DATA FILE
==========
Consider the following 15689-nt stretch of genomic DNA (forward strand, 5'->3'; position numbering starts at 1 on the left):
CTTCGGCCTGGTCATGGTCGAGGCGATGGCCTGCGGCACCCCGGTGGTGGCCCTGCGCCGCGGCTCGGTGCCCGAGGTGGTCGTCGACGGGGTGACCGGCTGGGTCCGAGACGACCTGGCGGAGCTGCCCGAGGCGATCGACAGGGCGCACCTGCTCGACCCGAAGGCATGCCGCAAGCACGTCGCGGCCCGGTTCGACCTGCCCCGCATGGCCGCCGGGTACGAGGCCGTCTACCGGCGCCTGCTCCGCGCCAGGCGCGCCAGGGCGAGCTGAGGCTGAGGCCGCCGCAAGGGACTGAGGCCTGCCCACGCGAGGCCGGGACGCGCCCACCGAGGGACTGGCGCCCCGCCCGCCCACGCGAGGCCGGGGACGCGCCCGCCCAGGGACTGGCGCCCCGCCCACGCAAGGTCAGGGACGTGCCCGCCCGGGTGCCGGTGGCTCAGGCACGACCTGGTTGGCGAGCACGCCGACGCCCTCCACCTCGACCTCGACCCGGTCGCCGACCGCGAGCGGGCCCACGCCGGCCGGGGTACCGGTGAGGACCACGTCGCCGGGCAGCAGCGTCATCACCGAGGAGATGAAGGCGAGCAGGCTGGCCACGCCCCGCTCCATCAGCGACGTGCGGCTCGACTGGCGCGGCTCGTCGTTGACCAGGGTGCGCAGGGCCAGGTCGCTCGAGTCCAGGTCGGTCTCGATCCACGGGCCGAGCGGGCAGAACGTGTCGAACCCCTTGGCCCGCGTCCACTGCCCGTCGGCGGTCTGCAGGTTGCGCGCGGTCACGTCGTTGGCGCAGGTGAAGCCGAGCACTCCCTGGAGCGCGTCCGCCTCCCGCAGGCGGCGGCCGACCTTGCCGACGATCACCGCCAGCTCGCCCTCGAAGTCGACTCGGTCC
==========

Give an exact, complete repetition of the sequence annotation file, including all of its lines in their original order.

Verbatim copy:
Consider the following 15689-nt stretch of genomic DNA (forward strand, 5'->3'; position numbering starts at 1 on the left):
CTTCGGCCTGGTCATGGTCGAGGCGATGGCCTGCGGCACCCCGGTGGTGGCCCTGCGCCGCGGCTCGGTGCCCGAGGTGGTCGTCGACGGGGTGACCGGCTGGGTCCGAGACGACCTGGCGGAGCTGCCCGAGGCGATCGACAGGGCGCACCTGCTCGACCCGAAGGCATGCCGCAAGCACGTCGCGGCCCGGTTCGACCTGCCCCGCATGGCCGCCGGGTACGAGGCCGTCTACCGGCGCCTGCTCCGCGCCAGGCGCGCCAGGGCGAGCTGAGGCTGAGGCCGCCGCAAGGGACTGAGGCCTGCCCACGCGAGGCCGGGACGCGCCCACCGAGGGACTGGCGCCCCGCCCGCCCACGCGAGGCCGGGGACGCGCCCGCCCAGGGACTGGCGCCCCGCCCACGCAAGGTCAGGGACGTGCCCGCCCGGGTGCCGGTGGCTCAGGCACGACCTGGTTGGCGAGCACGCCGACGCCCTCCACCTCGACCTCGACCCGGTCGCCGACCGCGAGCGGGCCCACGCCGGCCGGGGTACCGGTGAGGACCACGTCGCCGGGCAGCAGCGTCATCACCGAGGAGATGAAGGCGAGCAGGCTGGCCACGCCCCGCTCCATCAGCGACGTGCGGCTCGACTGGCGCGGCTCGTCGTTGACCAGGGTGCGCAGGGCCAGGTCGCTCGAGTCCAGGTCGGTCTCGATCCACGGGCCGAGCGGGCAGAACGTGTCGAACCCCTTGGCCCGCGTCCACTGCCCGTCGGCGGTCTGCAGGTTGCGCGCGGTCACGTCGTTGGCGCAGGTGAAGCCGAGCACTCCCTGGAGCGCGTCCGCCTCCCGCAGGCGGCGGCCGACCTTGCCGACGATCACCGCCAGCTCGCCCTCGAAGTCGACTCGGTCC